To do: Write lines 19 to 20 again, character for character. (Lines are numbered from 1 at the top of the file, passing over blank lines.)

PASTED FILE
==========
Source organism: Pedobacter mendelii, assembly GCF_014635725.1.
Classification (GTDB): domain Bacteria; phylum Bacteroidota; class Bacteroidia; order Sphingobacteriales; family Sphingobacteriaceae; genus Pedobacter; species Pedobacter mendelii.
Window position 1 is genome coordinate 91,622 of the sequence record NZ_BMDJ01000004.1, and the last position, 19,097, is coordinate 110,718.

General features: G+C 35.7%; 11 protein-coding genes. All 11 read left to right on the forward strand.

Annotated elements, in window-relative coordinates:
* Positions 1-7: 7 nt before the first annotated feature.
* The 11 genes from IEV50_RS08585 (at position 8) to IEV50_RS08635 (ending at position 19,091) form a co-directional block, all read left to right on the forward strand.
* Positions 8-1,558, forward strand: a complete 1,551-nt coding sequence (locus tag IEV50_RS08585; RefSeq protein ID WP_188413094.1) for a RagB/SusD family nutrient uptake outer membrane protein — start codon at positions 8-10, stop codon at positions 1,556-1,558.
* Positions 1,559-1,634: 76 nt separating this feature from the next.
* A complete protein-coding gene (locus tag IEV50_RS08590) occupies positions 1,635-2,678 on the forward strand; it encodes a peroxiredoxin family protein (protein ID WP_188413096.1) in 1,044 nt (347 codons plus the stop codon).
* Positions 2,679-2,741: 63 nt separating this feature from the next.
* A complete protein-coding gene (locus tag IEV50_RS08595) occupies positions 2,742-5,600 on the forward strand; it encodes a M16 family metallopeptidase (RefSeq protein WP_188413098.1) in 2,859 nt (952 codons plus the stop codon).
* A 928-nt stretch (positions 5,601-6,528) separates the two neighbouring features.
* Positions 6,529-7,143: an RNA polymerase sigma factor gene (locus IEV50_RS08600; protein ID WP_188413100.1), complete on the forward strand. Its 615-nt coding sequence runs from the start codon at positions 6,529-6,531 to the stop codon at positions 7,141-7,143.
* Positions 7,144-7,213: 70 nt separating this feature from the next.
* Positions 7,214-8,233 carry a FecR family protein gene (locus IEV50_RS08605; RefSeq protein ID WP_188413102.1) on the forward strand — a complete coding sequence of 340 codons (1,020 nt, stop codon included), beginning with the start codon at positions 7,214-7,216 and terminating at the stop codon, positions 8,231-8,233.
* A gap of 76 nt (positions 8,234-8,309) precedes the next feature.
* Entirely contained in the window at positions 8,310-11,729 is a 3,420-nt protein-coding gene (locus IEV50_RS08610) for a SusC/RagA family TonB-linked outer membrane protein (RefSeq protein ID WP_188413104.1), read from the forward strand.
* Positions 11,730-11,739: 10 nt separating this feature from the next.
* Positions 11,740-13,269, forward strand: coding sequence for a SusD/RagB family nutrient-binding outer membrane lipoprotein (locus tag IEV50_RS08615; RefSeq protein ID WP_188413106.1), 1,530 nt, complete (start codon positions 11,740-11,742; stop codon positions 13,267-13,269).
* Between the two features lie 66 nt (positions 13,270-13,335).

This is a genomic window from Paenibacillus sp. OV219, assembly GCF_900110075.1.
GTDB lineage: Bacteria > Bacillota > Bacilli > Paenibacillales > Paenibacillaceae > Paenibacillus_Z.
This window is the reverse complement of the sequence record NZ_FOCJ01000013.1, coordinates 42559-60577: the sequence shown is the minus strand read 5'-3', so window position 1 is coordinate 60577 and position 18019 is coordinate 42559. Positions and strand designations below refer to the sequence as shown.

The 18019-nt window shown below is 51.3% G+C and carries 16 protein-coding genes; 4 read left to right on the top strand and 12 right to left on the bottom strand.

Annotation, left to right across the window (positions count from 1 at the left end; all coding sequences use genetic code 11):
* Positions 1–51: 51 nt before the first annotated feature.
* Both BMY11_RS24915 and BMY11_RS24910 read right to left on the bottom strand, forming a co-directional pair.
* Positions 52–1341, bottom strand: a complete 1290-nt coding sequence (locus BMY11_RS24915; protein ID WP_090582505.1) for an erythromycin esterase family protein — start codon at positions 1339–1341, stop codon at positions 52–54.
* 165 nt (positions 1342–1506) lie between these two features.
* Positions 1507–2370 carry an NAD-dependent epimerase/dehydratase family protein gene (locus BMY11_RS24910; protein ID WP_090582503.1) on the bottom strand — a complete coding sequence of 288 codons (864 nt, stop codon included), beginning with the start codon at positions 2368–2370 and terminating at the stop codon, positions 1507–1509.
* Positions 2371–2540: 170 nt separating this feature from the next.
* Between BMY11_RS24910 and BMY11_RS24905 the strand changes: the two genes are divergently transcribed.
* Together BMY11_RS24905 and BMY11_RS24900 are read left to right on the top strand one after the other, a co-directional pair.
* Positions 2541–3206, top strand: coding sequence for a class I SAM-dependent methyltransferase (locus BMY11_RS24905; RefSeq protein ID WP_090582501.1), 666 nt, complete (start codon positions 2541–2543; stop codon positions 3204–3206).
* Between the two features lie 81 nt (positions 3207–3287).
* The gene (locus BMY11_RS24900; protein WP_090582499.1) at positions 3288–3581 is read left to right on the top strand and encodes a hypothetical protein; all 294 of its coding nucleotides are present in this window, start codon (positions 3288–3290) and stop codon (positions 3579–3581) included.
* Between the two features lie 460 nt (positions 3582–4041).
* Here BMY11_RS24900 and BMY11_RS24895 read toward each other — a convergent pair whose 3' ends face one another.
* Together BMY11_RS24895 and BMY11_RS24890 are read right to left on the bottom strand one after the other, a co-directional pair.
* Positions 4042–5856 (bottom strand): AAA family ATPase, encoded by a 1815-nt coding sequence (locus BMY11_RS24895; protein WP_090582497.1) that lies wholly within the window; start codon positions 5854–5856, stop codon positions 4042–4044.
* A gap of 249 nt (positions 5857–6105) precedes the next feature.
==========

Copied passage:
* Positions 11,730-11,739: 10 nt separating this feature from the next.
* Positions 11,740-13,269, forward strand: coding sequence for a SusD/RagB family nutrient-binding outer membrane lipoprotein (locus tag IEV50_RS08615; RefSeq protein ID WP_188413106.1), 1,530 nt, complete (start codon positions 11,740-11,742; stop codon positions 13,267-13,269).